With the date of our Secondary Assembly coinciding so closely with the international Day of Remembrance, I thought it only appropriate to mark the occasion with a special presentation which linked art with history.
Starting with the concept of memories it is good to reflect that one makes memories every day and some occasions are more memorable than others – some more traumatic. I recalled walking through fields of poppies when I was young and asked the pupils to consider the mood Monet’s painting ‘Poppy Field. ‘‘Coquelicots’ evokes. Moving to Flanders fields – the poem by John McCrae 1915 and the field of war graves created quite a stark contrast. Going back to an artistic installation created by Paul Cummins and Tom Piper at the Tower of London July -November 2014 where just under one million ceramic poppies represented the millions of people across the world who lost their lives in the First World War. This very modern and transitory work of art caused us to reflect on the fragility of life and the need to work for peace as many innocent people continue to be caught up in conflict or be imprisoned wrongly.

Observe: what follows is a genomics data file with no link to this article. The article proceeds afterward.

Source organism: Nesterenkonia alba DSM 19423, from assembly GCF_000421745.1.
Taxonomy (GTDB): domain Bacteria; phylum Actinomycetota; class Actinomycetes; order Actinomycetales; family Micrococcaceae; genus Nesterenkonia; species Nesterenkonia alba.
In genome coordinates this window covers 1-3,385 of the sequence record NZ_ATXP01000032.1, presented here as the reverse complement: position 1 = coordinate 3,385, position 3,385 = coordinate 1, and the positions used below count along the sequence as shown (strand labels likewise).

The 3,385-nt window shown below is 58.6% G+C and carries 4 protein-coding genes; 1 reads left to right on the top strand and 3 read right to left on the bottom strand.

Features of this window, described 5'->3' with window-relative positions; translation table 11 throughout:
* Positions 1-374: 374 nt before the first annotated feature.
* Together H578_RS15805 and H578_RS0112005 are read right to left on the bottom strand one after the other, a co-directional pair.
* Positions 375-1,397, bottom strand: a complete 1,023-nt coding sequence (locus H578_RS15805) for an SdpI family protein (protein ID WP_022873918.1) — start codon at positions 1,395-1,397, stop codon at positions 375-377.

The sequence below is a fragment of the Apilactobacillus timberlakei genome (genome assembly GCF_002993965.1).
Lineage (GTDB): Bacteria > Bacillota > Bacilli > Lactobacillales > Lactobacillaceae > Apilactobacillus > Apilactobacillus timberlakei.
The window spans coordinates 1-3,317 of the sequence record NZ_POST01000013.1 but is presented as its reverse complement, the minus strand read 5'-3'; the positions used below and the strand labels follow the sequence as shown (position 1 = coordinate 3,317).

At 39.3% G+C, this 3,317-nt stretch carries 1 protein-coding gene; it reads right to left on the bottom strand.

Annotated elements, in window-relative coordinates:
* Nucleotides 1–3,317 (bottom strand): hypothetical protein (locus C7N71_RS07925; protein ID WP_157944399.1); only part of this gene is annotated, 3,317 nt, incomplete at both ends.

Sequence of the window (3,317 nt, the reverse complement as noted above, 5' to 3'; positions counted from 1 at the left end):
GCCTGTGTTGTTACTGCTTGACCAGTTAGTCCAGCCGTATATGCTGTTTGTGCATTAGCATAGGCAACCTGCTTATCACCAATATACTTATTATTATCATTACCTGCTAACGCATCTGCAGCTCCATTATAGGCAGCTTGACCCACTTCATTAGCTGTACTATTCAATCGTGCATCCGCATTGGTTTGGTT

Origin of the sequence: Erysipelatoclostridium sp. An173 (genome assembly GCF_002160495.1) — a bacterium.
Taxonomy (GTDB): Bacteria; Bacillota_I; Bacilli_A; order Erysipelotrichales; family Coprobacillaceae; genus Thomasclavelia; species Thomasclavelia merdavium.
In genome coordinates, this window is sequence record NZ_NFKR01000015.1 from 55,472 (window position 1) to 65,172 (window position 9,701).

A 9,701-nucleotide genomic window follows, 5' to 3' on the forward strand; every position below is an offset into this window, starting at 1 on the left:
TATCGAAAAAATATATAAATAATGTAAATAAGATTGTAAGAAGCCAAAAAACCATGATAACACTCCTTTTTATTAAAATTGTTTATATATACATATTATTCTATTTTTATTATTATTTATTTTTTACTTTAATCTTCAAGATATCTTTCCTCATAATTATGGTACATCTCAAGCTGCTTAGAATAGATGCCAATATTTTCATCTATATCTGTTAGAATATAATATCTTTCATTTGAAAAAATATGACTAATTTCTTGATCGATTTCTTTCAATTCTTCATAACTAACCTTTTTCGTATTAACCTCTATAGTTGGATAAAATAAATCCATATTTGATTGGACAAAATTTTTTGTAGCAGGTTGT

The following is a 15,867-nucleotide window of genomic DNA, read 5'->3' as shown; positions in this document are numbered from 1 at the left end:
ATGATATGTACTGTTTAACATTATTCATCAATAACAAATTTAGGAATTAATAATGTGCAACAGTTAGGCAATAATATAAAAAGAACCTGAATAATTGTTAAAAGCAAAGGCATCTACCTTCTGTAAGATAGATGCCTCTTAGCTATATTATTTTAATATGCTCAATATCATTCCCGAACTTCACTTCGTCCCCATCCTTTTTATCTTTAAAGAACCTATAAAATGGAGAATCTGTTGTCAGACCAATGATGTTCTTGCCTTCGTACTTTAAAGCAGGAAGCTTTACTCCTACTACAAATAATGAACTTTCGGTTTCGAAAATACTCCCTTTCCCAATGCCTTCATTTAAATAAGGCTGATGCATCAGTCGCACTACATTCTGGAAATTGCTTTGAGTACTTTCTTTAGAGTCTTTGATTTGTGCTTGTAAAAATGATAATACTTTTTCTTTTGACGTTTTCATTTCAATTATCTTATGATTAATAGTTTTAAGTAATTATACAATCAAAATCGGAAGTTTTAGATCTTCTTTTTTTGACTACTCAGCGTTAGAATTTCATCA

We are fortunate to live in peace and prosperity but have a duty to share with others so they too can enjoy peace. We must remember and try to understand each other so that perhaps conflict can be resolved rather than perpetuated.
If you want to find out more google ‘poppy installation’ or go to https://en.wikipedia.org/wiki/Blood_Swept_Lands_and_Seas_of_Red